Dirty Hands Diaries – July 4, 2023
First Garden Market
We have been anticipating our first day of sales at the Green & Gold Community Garden. For me, it started the night before as my spouse and I headed out after dinner so he could cut the grass as we welcomed customers back for our 15 th season. I spent time in the fresh pick area doing succession planting – lettuce and dill today. We plant many crops such as carrots, lettuce, spinach, dill, radishes at regular intervals throughout the growing season. There is a rhythm to bed preparation – light till to break up the surface soil, spread compost, blood meal, and diatomaceous earth, top with potting soil from our friends at Strathcona Microgreens, fork lightly to loosen soil and make space for root growth, spring rake to smooth the bed, plant seeds using the Jang or Earthway seeder. As I sit back to admire the neat rows I have created, I feel the energy of the garden reaching out, drawing life in as we prepare for market day – a murder of crows cawing as they swoop into the orchard; human walkers stopping by to ask questions, mosquitoes buzzing in my ears.
Market day starts with a small group of volunteers doing yoga. As we warm up our aging bodies, volunteers trickle in greeting one another while garden babies squeal with delight as they arrive with their parents in tow. On garden market days, picking produce is the top priority so I head out to pull spring garlic with a small entourage. We’ve had lots of much needed rain so muddy soil clings to the bulbs that are surprisingly bigger than we imagined. One of the garden children falls over backward as he helps pull the garlic bulbs. We all cheer him on. As we wash the garlic in our garden sink, I chat with two other volunteers who have become dear friends over the years. Our conversations are always interesting, and we laugh a lot. Carrying the crate of garlic over to the sales kiosk, the wafting essence of garlic permeates the surrounding air. It is new for us to sell garlic this early in the season and customers are delighted. The garlic sells quickly, along with scapes, baby carrots, head lettuce, cucumbers, kale, swiss chard, rhubarb, and gorgeous bouquets of flowers.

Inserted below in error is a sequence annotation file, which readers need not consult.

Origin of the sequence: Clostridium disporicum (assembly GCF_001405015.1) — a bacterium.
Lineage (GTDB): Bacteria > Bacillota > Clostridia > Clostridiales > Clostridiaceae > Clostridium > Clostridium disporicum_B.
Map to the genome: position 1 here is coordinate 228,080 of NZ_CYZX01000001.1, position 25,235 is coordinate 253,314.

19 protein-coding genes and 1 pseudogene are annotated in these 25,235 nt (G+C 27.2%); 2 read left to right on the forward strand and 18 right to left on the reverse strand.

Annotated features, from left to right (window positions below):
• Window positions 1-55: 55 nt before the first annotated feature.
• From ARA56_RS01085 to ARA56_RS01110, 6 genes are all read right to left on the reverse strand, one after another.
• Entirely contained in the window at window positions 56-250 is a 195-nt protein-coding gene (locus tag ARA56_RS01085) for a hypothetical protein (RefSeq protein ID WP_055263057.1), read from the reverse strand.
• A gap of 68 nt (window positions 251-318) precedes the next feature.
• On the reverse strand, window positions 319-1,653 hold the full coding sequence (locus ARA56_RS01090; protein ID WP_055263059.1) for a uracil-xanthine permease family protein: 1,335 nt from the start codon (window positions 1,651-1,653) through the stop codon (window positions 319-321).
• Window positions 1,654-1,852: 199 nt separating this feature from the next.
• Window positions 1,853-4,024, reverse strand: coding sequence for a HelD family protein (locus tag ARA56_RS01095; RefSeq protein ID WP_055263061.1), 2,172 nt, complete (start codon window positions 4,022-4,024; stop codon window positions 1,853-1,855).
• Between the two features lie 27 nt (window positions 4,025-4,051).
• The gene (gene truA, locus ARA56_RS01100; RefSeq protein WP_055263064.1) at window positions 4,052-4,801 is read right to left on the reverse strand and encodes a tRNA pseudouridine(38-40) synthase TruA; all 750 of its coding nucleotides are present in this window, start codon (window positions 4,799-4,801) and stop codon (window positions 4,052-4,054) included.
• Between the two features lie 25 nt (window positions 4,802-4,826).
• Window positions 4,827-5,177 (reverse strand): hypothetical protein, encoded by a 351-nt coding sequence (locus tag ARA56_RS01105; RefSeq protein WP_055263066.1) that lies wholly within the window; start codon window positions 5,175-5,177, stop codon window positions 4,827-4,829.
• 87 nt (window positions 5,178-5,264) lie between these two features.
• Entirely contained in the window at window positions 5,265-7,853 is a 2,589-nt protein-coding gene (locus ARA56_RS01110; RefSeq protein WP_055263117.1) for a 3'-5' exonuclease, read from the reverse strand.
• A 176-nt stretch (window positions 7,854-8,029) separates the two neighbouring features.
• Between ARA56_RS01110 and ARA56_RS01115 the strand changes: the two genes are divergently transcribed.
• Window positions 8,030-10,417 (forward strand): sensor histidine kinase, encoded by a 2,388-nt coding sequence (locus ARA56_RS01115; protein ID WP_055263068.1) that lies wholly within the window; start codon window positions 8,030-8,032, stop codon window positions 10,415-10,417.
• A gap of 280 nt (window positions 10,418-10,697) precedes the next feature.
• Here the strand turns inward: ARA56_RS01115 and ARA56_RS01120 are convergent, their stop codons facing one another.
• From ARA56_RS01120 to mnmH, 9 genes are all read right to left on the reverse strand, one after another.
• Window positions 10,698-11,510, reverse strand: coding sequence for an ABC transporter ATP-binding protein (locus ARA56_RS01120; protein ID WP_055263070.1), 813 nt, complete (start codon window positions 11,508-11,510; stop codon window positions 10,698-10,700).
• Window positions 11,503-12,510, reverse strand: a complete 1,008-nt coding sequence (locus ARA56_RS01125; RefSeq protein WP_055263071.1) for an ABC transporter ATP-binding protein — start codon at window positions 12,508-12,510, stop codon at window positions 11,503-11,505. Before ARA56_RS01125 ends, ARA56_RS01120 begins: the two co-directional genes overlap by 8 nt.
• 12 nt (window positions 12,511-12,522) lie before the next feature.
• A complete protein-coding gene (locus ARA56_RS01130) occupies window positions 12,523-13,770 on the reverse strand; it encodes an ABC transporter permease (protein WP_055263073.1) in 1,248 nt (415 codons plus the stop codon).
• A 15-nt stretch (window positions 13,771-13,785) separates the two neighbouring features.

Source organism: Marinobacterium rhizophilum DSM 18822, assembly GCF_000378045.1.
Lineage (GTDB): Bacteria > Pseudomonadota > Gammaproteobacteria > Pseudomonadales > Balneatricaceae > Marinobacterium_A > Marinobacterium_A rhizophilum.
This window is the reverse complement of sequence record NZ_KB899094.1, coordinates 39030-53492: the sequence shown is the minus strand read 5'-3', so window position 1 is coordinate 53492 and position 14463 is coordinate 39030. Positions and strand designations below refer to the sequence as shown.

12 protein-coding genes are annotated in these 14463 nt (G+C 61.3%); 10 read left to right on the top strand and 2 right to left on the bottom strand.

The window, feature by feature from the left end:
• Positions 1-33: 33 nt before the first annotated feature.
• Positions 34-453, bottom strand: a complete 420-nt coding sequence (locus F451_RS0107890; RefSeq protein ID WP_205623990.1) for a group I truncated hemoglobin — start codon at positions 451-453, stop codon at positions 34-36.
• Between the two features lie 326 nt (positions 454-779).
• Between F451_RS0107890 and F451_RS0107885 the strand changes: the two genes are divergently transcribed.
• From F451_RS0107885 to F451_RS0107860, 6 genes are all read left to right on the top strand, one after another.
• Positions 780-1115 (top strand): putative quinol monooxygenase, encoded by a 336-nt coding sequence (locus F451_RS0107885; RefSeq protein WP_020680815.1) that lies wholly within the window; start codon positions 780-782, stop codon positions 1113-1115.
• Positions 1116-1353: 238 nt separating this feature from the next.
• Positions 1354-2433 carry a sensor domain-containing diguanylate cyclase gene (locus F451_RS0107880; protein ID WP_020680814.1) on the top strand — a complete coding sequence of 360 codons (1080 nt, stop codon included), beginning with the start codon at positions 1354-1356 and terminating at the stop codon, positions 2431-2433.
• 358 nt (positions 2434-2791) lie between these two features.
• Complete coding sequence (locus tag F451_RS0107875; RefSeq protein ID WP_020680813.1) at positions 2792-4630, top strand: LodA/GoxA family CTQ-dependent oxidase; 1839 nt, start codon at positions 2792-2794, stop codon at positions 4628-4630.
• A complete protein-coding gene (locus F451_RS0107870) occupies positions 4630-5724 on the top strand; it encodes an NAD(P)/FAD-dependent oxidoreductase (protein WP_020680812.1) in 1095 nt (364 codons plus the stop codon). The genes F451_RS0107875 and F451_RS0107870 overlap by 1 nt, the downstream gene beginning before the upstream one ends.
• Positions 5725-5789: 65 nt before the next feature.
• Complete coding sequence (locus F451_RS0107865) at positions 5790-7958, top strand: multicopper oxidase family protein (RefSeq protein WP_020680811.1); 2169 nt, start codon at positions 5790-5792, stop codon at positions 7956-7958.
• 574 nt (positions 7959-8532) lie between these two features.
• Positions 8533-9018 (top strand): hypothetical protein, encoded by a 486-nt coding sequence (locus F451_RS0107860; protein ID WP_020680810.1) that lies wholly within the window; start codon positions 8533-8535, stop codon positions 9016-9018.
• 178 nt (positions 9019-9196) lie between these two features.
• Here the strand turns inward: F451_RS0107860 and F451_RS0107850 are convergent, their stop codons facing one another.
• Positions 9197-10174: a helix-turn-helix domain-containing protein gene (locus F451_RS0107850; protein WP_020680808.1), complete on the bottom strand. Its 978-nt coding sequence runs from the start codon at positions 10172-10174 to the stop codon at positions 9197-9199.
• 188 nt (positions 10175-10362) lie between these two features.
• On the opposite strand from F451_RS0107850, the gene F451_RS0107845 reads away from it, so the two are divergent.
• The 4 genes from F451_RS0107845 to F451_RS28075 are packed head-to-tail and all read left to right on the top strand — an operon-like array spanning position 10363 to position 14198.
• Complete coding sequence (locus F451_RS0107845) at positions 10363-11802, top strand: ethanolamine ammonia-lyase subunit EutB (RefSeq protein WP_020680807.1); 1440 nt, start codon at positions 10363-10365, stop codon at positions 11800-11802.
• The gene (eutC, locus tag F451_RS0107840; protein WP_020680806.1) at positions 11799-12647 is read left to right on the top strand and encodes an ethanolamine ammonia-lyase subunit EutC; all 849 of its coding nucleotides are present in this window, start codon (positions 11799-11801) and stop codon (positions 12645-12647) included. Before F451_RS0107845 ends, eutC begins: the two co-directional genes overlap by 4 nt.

I take a break to sit with the garden babies to observe the sales activity. I see new and old volunteers and customers milling around, laughter and conversation filling the air. Volunteers are spread out in the garden beds, picking, weeding, pruning, and caring for our incredible bounty.
My three-year-old grandson emerges from the field, delighted to be a helper as he carries a bundle of rhubarb for a customer. Thunder clouds begin to move in. I see lightning in the distance. Time to pack up to keep our customers and volunteers safe.
I head to the tool sheds with some of the children as volunteers select left-over produce to purchase for themselves. There is a delicious strawberry haskap cake to share from one of our volunteer bakers. Another friend hands me a Japanese rice cake wrapped in seaweed – no volunteer ever goes hungry at the Green & Gold Community Garden! Two babies sit on the picnic table munching on freshly picked saskatoons as their parents share stories. One of our lead volunteers announces we have exceeded sales on the first day by over 250%. Everyone cheers as we remember the women and children in Rwanda who directly benefit from our shared purpose through Tubahumarize. It is a perfect market day in the garden.
THIS is community.
Green & Gold Community Garden Volunteer
To all our devoted volunteers and customers. We have started a blog called the Dirty Hands Diaries for your reading pleasure. The purpose of the blog is to share your reflections of the garden throughout the growing season. Anyone can submit an entry by sending it to us at: firstname.lastname@example.org.